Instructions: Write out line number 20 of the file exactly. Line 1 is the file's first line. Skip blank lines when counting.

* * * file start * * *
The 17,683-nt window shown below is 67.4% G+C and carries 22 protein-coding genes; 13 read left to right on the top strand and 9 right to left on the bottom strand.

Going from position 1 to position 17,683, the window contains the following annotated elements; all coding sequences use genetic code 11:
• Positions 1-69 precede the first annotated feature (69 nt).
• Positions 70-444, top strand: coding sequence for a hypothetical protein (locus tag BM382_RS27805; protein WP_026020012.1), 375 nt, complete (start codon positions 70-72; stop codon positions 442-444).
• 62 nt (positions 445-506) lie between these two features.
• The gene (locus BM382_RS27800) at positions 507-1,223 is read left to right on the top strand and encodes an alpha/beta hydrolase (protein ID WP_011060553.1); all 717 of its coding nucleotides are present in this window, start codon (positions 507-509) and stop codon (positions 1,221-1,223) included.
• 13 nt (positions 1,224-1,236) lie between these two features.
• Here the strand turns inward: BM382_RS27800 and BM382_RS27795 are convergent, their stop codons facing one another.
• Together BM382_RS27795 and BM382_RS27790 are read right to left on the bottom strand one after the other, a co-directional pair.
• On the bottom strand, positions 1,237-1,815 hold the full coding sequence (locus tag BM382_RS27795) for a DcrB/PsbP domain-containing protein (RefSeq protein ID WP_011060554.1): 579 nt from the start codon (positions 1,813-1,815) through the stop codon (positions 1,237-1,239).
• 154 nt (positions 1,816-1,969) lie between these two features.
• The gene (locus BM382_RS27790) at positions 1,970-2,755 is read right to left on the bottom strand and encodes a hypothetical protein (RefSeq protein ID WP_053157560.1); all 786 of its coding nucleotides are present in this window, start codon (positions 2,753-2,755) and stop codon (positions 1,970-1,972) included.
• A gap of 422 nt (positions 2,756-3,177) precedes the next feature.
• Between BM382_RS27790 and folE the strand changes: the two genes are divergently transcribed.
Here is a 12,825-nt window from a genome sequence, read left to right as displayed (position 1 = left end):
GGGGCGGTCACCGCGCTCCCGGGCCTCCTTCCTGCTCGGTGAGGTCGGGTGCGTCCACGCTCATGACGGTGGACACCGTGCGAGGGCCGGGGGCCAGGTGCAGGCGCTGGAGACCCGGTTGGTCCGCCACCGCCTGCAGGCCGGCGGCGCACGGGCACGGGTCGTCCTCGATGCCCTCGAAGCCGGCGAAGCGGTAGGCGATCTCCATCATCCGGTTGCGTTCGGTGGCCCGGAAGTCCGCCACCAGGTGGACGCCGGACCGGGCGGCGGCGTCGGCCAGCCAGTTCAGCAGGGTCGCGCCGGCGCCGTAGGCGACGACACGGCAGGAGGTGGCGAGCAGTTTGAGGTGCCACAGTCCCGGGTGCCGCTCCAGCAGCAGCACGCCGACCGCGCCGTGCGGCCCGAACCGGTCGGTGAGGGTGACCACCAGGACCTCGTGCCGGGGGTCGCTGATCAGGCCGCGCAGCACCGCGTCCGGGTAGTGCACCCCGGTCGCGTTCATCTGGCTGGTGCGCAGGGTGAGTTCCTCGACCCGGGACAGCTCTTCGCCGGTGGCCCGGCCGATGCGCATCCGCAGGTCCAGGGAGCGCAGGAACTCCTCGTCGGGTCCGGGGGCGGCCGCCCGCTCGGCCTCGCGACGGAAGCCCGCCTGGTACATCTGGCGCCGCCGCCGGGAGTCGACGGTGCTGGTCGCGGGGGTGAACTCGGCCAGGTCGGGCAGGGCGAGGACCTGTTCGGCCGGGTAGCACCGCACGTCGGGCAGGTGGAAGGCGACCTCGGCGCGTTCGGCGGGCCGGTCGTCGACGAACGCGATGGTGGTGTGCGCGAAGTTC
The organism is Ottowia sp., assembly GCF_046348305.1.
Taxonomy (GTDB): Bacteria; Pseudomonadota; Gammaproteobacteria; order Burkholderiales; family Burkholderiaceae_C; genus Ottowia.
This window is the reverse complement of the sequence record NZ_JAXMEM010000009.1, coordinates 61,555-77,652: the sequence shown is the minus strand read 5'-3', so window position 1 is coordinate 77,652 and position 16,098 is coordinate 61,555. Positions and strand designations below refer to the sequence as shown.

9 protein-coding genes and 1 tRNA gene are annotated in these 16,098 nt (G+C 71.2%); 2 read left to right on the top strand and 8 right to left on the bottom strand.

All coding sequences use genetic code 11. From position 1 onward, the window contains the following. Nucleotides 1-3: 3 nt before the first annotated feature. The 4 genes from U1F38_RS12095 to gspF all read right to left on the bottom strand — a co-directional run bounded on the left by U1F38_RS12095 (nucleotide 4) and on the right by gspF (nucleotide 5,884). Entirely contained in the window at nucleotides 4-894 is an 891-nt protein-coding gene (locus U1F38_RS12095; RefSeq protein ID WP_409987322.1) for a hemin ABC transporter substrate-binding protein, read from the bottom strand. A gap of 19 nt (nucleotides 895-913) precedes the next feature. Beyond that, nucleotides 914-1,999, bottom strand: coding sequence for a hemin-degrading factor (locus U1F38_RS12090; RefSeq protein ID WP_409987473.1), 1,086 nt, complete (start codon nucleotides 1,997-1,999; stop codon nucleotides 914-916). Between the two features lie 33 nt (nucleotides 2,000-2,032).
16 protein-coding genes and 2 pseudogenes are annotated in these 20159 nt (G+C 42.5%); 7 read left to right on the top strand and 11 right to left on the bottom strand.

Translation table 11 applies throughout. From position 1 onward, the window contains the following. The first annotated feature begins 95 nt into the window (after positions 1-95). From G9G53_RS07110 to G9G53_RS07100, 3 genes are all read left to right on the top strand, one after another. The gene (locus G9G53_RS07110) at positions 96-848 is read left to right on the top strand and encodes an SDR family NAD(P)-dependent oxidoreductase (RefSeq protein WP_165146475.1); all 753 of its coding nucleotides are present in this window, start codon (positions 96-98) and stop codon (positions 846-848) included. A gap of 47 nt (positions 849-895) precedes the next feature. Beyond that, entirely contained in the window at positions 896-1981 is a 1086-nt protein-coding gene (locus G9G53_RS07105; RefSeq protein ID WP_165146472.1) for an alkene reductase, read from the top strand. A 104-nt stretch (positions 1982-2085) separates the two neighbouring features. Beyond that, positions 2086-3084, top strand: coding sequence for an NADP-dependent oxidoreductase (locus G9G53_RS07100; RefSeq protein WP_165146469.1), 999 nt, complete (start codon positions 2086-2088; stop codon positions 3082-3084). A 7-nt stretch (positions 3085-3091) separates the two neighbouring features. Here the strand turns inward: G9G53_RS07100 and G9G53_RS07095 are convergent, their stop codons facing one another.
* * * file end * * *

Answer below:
9 protein-coding genes and 1 tRNA gene are annotated in these 16,098 nt (G+C 71.2%); 2 read left to right on the top strand and 8 right to left on the bottom strand.